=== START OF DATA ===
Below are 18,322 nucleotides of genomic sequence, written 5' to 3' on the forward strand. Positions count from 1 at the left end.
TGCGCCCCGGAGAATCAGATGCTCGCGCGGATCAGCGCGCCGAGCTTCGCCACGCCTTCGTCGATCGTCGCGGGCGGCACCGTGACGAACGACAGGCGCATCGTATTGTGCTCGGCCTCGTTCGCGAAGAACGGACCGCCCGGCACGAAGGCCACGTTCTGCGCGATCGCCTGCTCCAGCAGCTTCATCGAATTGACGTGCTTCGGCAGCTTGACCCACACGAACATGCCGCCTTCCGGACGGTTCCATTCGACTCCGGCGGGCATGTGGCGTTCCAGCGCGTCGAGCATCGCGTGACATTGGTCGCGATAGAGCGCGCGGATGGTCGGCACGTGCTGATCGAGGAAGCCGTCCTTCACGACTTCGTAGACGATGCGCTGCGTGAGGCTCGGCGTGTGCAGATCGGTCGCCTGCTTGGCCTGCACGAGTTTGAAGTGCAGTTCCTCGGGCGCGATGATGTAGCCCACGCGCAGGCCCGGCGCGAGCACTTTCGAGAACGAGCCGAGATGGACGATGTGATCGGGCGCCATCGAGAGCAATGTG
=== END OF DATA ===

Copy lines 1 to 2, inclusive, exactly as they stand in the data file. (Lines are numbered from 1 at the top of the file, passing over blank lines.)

Below are 18,322 nucleotides of genomic sequence, written 5' to 3' on the forward strand. Positions count from 1 at the left end.
TGCGCCCCGGAGAATCAGATGCTCGCGCGGATCAGCGCGCCGAGCTTCGCCACGCCTTCGTCGATCGTCGCGGGCGGCACCGTGACGAACGACAGGCGCATCGTATTGTGCTCGGCCTCGTTCGCGAAGAACGGACCGCCCGGCACGAAGGCCACGTTCTGCGCGATCGCCTGCTCCAGCAGCTTCATCGAATTGACGTGCTTCGGCAGCTTGACCCACACGAACATGCCGCCTTCCGGACGGTTCCATTCGACTCCGGCGGGCATGTGGCGTTCCAGCGCGTCGAGCATCGCGTGACATTGGTCGCGATAGAGCGCGCGGATGGTCGGCACGTGCTGATCGAGGAAGCCGTCCTTCACGACTTCGTAGACGATGCGCTGCGTGAGGCTCGGCGTGTGCAGATCGGTCGCCTGCTTGGCCTGCACGAGTTTGAAGTGCAGTTCCTCGGGCGCGATGATGTAGCCCACGCGCAGGCCCGGCGCGAGCACTTTCGAGAACGAGCCGAGATGGACGATGTGATCGGGCGCCATCGAGAGCAATGTG